Lifelong Mass Effect superfan Marsden Dawn fell for Garrus because of his loyalty. So many seedy characters float in and out of Commander Shepard’s centrifugal orbit. There’s the suave, tortured assassin Thane, the psychotechnic edgelord Jack, the fast-talking, cold-blooded Mordin Solus, and the robot-who-learned-how-to-love Legion. All of them are vital components of the rollicking culture in the Normandy, and each of them add their own eccentricity and expertise to the ship’s harebrained, Ocean’s 11-like schemes. But there’s only one of them who truly stuck with Shepard through thick and thin: That’s right, the man with the lizard face.
“When we think about Mass Effect, loyalty is everything amongst the crew but the bond between Shepard and Garrus is on another level. At the end of the day it almost feels like in some ways Garrus’s world revolves around Shepard,” says Dawn. “When he believes Shepard dead he literally runs off onto a suicide mission of his own. Garrus Vakarian is literally on the brink of death and ready to die on Omega until he sees Shepard and then it’s like he gains that will to live again. When you romance him, of course Shepard and Garrus are lovers, but they’re more than that. They’re partners, two sides of the same coin fighting together until the very end.”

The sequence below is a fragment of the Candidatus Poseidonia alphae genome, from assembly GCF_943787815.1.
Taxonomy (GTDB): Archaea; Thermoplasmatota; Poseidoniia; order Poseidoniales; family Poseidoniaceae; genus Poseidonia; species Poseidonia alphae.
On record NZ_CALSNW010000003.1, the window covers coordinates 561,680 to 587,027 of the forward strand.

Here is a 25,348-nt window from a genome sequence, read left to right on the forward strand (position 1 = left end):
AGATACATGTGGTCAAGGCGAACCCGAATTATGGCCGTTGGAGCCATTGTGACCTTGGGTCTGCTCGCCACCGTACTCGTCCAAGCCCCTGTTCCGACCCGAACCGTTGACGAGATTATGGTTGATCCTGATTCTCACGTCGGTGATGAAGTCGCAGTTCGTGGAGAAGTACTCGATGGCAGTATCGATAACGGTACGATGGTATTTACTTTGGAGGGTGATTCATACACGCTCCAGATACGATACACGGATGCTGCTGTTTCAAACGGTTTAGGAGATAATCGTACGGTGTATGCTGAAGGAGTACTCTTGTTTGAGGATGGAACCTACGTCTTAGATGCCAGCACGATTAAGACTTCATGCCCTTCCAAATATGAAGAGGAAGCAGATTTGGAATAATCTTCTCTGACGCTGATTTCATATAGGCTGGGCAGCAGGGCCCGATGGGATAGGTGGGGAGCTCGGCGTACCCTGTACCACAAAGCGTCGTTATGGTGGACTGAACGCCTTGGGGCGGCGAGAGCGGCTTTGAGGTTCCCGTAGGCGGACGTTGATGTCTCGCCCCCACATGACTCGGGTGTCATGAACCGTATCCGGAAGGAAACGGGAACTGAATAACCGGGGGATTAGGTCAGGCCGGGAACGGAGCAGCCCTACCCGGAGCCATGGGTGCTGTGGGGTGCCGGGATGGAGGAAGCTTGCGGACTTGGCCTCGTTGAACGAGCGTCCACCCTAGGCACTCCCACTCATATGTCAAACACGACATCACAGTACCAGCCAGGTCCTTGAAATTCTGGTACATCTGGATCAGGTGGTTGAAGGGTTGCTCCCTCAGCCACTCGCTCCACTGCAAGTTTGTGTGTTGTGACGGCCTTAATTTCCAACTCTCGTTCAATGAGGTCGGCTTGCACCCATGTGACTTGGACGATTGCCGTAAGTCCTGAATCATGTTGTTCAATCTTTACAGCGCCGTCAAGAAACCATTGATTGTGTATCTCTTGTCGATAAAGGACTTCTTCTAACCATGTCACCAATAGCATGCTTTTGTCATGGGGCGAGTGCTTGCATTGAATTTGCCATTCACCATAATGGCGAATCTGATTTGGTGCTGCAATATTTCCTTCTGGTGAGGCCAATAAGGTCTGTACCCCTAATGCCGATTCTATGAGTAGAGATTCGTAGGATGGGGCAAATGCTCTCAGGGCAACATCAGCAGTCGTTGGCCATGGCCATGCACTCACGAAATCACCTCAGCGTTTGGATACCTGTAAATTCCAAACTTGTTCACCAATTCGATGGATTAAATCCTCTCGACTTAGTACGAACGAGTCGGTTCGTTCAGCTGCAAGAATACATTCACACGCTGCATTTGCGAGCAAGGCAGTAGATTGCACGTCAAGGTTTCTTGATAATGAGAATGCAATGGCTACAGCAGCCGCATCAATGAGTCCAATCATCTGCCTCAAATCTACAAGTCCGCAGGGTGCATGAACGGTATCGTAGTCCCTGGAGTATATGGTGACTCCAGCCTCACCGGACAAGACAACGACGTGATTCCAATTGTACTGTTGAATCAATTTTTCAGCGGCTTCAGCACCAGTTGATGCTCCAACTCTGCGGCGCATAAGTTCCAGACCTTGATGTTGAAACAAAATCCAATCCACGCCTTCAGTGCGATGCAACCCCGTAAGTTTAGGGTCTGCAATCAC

Mass Effect: Legendary Edition, the long-awaited remastering of one of the greatest trilogies in modern videogame history, has released on Steam. I can’t wait to revisit BioWare’s blockbuster era, and the studio’s indelible cocktail of ’80s synth fuzz, dialogue-tree clapbacks, and long, elliptical conversations with your buddies in the inky blackness of deep space. Mass Effect was always about the people. The biotics and munitions are fun, the sidequests are pitch-perfect, but mostly, we’re just excited to see all of our friends and lovers again. And in the nine years since the conclusion of the Shepard arc, there is one character that’s separated himself from the pack. Garrus and Shepard are the headcanon, at this point. Nobody comes close.
Just look at these Reddit threads: “Who’s your favorite squadmate, and why is it Garrus?” “What made Garrus awesome?” “Garrus is one of the best teammates I ever had.” For the slightly more lascivious Mass Effect fans, who want something more from Garrus than just his devoted camaraderie and councilship, here’s a 2017 Kotaku story entitled, “Why women want to have sex with Garrus.” (“He’s confident in his job, loyal and fierce as a friend and squadmate, but unsure and gentle as a lover,” reads one of the quotes. “He’s got a pretty hot voice,” reads another.) The chemistry runs deep, and it’s only grown more profound after a decade away.
Most fans, including myself, herald Mass Effect 2 as the inception point for their Garrus infatuation. He was around in the first game—ardent and thoughtful as ever—but like the rest of the original cast, remained slightly wooden and stilted compared to the pulpy, genre-flick flair that BioWare pumped into the rest of the series. When he appears after the cataclysmic opening of the middle chapter, in which Shepard is killed in a space battle and resurrected by a shadowy paramilitary group called Cerberus, it’s quite the sight for sore eyes.